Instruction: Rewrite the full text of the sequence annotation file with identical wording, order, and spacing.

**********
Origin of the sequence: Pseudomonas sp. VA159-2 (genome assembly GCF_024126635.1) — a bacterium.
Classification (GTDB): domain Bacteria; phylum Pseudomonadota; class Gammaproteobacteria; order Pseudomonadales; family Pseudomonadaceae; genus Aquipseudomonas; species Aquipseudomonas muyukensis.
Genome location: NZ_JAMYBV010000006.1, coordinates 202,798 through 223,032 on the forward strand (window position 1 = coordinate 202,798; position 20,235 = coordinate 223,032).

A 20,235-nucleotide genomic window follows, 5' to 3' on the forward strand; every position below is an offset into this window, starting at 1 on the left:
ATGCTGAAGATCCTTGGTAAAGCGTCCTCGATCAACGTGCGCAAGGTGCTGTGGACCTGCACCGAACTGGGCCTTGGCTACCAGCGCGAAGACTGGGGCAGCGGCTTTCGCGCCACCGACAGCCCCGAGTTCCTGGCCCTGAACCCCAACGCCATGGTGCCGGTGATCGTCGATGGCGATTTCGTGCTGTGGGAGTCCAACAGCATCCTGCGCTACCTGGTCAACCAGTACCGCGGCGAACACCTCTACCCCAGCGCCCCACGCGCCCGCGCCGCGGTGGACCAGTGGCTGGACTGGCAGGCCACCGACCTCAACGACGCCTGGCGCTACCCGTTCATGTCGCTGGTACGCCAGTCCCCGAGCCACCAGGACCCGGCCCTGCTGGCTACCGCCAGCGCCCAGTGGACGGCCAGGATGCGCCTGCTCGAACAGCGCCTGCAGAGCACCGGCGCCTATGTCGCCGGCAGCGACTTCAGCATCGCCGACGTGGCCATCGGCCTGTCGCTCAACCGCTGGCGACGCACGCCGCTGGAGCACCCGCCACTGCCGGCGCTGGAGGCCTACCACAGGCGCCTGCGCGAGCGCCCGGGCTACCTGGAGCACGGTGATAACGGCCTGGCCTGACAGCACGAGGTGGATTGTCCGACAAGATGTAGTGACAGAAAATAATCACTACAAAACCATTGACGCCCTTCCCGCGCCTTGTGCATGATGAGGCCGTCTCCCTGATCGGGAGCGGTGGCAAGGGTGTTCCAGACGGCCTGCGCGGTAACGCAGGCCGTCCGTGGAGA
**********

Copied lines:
Origin of the sequence: Pseudomonas sp. VA159-2 (genome assembly GCF_024126635.1) — a bacterium.
Classification (GTDB): domain Bacteria; phylum Pseudomonadota; class Gammaproteobacteria; order Pseudomonadales; family Pseudomonadaceae; genus Aquipseudomonas; species Aquipseudomonas muyukensis.
Genome location: NZ_JAMYBV010000006.1, coordinates 202,798 through 223,032 on the forward strand (window position 1 = coordinate 202,798; position 20,235 = coordinate 223,032).

A 20,235-nucleotide genomic window follows, 5' to 3' on the forward strand; every position below is an offset into this window, starting at 1 on the left:
ATGCTGAAGATCCTTGGTAAAGCGTCCTCGATCAACGTGCGCAAGGTGCTGTGGACCTGCACCGAACTGGGCCTTGGCTACCAGCGCGAAGACTGGGGCAGCGGCTTTCGCGCCACCGACAGCCCCGAGTTCCTGGCCCTGAACCCCAACGCCATGGTGCCGGTGATCGTCGATGGCGATTTCGTGCTGTGGGAGTCCAACAGCATCCTGCGCTACCTGGTCAACCAGTACCGCGGCGAACACCTCTACCCCAGCGCCCCACGCGCCCGCGCCGCGGTGGACCAGTGGCTGGACTGGCAGGCCACCGACCTCAACGACGCCTGGCGCTACCCGTTCATGTCGCTGGTACGCCAGTCCCCGAGCCACCAGGACCCGGCCCTGCTGGCTACCGCCAGCGCCCAGTGGACGGCCAGGATGCGCCTGCTCGAACAGCGCCTGCAGAGCACCGGCGCCTATGTCGCCGGCAGCGACTTCAGCATCGCCGACGTGGCCATCGGCCTGTCGCTCAACCGCTGGCGACGCACGCCGCTGGAGCACCCGCCACTGCCGGCGCTGGAGGCCTACCACAGGCGCCTGCGCGAGCGCCCGGGCTACCTGGAGCACGGTGATAACGGCCTGGCCTGACAGCACGAGGTGGATTGTCCGACAAGATGTAGTGACAGAAAATAATCACTACAAAACCATTGACGCCCTTCCCGCGCCTTGTGCATGATGAGGCCGTCTCCCTGATCGGGAGCGGTGGCAAGGGTGTTCCAGACGGCCTGCGCGGTAACGCAGGCCGTCCGTGGAGA